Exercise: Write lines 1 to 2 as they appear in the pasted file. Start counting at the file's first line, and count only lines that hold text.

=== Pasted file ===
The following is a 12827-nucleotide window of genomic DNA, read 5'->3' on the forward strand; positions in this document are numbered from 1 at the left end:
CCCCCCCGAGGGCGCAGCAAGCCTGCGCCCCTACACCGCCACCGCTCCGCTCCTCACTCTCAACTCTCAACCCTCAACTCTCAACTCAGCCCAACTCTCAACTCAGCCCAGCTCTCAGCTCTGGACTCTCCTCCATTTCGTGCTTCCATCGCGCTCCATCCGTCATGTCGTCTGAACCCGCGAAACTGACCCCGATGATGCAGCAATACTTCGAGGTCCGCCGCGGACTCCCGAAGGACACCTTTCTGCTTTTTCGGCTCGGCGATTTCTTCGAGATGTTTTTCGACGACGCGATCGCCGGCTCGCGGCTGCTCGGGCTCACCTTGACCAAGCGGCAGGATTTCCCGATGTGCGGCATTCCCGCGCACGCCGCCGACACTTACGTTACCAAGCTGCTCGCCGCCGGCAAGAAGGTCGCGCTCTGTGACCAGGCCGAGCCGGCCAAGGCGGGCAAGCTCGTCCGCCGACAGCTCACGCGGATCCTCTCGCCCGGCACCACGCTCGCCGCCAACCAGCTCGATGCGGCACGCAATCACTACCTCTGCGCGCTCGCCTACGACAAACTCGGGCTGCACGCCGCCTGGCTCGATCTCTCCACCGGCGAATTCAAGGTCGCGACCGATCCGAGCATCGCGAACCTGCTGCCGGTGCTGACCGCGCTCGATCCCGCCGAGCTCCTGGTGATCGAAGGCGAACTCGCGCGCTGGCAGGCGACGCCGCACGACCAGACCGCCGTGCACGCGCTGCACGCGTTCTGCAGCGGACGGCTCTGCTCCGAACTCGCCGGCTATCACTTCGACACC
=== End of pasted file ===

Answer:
The following is a 12827-nucleotide window of genomic DNA, read 5'->3' on the forward strand; positions in this document are numbered from 1 at the left end:
CCCCCCCGAGGGCGCAGCAAGCCTGCGCCCCTACACCGCCACCGCTCCGCTCCTCACTCTCAACTCTCAACCCTCAACTCTCAACTCAGCCCAACTCTCAACTCAGCCCAGCTCTCAGCTCTGGACTCTCCTCCATTTCGTGCTTCCATCGCGCTCCATCCGTCATGTCGTCTGAACCCGCGAAACTGACCCCGATGATGCAGCAATACTTCGAGGTCCGCCGCGGACTCCCGAAGGACACCTTTCTGCTTTTTCGGCTCGGCGATTTCTTCGAGATGTTTTTCGACGACGCGATCGCCGGCTCGCGGCTGCTCGGGCTCACCTTGACCAAGCGGCAGGATTTCCCGATGTGCGGCATTCCCGCGCACGCCGCCGACACTTACGTTACCAAGCTGCTCGCCGCCGGCAAGAAGGTCGCGCTCTGTGACCAGGCCGAGCCGGCCAAGGCGGGCAAGCTCGTCCGCCGACAGCTCACGCGGATCCTCTCGCCCGGCACCACGCTCGCCGCCAACCAGCTCGATGCGGCACGCAATCACTACCTCTGCGCGCTCGCCTACGACAAACTCGGGCTGCACGCCGCCTGGCTCGATCTCTCCACCGGCGAATTCAAGGTCGCGACCGATCCGAGCATCGCGAACCTGCTGCCGGTGCTGACCGCGCTCGATCCCGCCGAGCTCCTGGTGATCGAAGGCGAACTCGCGCGCTGGCAGGCGACGCCGCACGACCAGACCGCCGTGCACGCGCTGCACGCGTTCTGCAGCGGACGGCTCTGCTCCGAACTCGCCGGCTATCACTTCGACACC